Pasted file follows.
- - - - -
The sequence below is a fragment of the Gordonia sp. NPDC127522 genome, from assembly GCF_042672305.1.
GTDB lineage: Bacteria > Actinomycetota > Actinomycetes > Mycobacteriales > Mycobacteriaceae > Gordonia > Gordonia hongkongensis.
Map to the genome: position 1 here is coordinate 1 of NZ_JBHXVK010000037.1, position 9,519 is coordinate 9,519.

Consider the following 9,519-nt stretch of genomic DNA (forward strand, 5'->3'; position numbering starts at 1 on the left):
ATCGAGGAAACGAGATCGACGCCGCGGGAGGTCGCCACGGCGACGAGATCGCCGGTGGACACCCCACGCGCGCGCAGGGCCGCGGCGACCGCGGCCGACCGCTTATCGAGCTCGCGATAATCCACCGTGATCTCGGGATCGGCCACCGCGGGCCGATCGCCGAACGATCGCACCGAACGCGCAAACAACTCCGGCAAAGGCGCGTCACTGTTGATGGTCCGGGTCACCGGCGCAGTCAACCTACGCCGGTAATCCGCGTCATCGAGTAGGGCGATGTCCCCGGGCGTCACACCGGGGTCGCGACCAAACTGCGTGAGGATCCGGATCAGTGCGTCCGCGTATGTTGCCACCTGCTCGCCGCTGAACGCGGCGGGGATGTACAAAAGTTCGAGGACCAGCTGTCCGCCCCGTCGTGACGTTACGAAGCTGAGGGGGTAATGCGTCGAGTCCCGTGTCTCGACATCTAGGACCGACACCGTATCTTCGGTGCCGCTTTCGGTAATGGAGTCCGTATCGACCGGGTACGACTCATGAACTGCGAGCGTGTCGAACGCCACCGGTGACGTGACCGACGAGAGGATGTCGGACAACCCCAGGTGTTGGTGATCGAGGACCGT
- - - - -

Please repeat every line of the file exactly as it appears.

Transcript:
The sequence below is a fragment of the Gordonia sp. NPDC127522 genome, from assembly GCF_042672305.1.
GTDB lineage: Bacteria > Actinomycetota > Actinomycetes > Mycobacteriales > Mycobacteriaceae > Gordonia > Gordonia hongkongensis.
Map to the genome: position 1 here is coordinate 1 of NZ_JBHXVK010000037.1, position 9,519 is coordinate 9,519.

Consider the following 9,519-nt stretch of genomic DNA (forward strand, 5'->3'; position numbering starts at 1 on the left):
ATCGAGGAAACGAGATCGACGCCGCGGGAGGTCGCCACGGCGACGAGATCGCCGGTGGACACCCCACGCGCGCGCAGGGCCGCGGCGACCGCGGCCGACCGCTTATCGAGCTCGCGATAATCCACCGTGATCTCGGGATCGGCCACCGCGGGCCGATCGCCGAACGATCGCACCGAACGCGCAAACAACTCCGGCAAAGGCGCGTCACTGTTGATGGTCCGGGTCACCGGCGCAGTCAACCTACGCCGGTAATCCGCGTCATCGAGTAGGGCGATGTCCCCGGGCGTCACACCGGGGTCGCGACCAAACTGCGTGAGGATCCGGATCAGTGCGTCCGCGTATGTTGCCACCTGCTCGCCGCTGAACGCGGCGGGGATGTACAAAAGTTCGAGGACCAGCTGTCCGCCCCGTCGTGACGTTACGAAGCTGAGGGGGTAATGCGTCGAGTCCCGTGTCTCGACATCTAGGACCGACACCGTATCTTCGGTGCCGCTTTCGGTAATGGAGTCCGTATCGACCGGGTACGACTCATGAACTGCGAGCGTGTCGAACGCCACCGGTGACGTGACCGACGAGAGGATGTCGGACAACCCCAGGTGTTGGTGATCGAGGACCGT